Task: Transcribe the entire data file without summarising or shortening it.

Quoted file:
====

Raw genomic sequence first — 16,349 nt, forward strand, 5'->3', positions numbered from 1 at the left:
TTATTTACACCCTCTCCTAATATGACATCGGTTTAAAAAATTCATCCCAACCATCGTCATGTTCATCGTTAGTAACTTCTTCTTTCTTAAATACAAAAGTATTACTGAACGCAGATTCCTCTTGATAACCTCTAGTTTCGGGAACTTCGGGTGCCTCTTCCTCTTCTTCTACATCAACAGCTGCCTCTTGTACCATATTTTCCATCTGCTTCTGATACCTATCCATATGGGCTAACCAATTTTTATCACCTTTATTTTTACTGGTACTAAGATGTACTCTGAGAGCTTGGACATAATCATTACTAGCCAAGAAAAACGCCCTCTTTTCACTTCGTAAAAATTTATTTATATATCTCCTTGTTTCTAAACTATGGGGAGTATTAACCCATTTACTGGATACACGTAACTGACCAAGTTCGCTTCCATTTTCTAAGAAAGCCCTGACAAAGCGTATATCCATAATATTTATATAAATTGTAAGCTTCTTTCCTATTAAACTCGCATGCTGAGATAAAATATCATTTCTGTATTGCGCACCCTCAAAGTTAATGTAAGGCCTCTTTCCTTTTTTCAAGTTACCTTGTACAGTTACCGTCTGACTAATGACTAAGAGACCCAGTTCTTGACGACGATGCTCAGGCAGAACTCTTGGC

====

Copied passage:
Raw genomic sequence first — 16,349 nt, forward strand, 5'->3', positions numbered from 1 at the left:
TTATTTACACCCTCTCCTAATATGACATCGGTTTAAAAAATTCATCCCAACCATCGTCATGTTCATCGTTAGTAACTTCTTCTTTCTTAAATACAAAAGTATTACTGAACGCAGATTCCTCTTGATAACCTCTAGTTTCGGGAACTTCGGGTGCCTCTTCCTCTTCTTCTACATCAACAGCTGCCTCTTGTACCATATTTTCCATCTGCTTCTGATACCTATCCATATGGGCTAACCAATTTTTATCACCTTTATTTTTACTGGTACTAAGATGTACTCTGAGAGCTTGGACATAATCATTACTAGCCAAGAAAAACGCCCTCTTTTCACTTCGTAAAAATTTATTTATATATCTCCTTGTTTCTAAACTATGGGGAGTATTAACCCATTTACTGGATACACGTAACTGACCAAGTTCGCTTCCATTTTCTAAGAAAGCCCTGACAAAGCGTATATCCATAATATTTATATAAATTGTAAGCTTCTTTCCTATTAAACTCGCATGCTGAGATAAAATATCATTTCTGTATTGCGCACCCTCAAAGTTAATGTAAGGCCTCTTTCCTTTTTTCAAGTTACCTTGTACAGTTACCGTCTGACTAATGACTAAGAGACCCAGTTCTTGACGACGATGCTCAGGCAGAACTCTTGGC